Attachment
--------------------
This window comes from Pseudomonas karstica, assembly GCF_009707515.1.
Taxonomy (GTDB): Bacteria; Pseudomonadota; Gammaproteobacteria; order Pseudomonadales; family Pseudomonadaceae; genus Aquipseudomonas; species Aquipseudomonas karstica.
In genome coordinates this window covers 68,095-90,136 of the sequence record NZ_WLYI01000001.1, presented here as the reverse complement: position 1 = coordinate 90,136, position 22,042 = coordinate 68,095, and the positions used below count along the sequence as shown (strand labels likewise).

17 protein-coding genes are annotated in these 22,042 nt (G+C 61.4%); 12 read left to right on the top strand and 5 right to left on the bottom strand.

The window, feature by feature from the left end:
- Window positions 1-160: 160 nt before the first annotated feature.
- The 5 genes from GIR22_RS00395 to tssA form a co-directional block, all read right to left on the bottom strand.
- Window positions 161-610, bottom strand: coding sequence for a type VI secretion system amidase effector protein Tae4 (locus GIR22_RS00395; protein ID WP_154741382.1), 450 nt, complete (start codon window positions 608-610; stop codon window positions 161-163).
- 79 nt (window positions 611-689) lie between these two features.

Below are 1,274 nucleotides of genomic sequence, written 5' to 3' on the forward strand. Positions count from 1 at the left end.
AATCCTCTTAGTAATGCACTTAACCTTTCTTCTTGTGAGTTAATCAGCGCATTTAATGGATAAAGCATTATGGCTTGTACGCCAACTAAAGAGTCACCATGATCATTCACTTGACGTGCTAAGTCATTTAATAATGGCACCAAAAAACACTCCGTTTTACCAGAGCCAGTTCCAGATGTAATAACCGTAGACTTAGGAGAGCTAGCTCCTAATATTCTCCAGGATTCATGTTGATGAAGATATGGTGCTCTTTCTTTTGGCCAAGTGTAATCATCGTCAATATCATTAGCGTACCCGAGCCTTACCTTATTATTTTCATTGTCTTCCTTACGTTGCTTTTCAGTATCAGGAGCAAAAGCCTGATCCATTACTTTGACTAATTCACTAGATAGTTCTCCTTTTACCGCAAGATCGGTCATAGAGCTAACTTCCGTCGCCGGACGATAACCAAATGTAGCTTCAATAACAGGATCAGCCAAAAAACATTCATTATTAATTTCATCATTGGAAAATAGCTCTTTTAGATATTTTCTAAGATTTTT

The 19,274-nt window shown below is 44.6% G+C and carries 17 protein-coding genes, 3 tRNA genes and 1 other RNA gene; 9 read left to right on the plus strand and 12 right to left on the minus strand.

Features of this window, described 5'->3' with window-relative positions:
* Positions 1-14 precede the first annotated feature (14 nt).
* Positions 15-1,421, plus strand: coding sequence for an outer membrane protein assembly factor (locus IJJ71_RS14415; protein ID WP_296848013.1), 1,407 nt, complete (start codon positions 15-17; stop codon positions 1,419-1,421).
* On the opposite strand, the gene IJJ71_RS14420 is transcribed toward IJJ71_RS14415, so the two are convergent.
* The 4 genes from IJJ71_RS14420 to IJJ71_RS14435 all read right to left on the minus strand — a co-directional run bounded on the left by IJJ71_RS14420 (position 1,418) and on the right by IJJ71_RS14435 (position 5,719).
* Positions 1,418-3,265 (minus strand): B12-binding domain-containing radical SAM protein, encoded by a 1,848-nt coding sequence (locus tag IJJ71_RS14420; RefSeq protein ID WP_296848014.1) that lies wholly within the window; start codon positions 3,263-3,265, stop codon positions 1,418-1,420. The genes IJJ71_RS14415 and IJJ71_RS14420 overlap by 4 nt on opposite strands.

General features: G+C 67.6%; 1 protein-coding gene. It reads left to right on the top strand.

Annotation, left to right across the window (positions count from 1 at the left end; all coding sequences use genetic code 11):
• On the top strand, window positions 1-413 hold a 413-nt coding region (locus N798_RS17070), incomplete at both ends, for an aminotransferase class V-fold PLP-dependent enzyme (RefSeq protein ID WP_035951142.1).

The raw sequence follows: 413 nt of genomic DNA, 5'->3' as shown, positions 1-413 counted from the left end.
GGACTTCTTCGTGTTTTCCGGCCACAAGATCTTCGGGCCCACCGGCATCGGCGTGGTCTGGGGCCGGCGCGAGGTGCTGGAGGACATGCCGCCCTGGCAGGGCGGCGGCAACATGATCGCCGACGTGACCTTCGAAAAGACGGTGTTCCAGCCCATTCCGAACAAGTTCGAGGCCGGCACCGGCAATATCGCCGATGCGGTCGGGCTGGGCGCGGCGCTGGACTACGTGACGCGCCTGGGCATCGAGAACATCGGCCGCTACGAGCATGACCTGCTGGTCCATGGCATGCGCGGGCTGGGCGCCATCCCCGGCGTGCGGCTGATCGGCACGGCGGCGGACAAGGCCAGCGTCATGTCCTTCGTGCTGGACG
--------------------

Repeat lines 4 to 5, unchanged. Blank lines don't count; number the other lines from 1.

17 protein-coding genes are annotated in these 22,042 nt (G+C 61.4%); 12 read left to right on the top strand and 5 right to left on the bottom strand.

The window, feature by feature from the left end: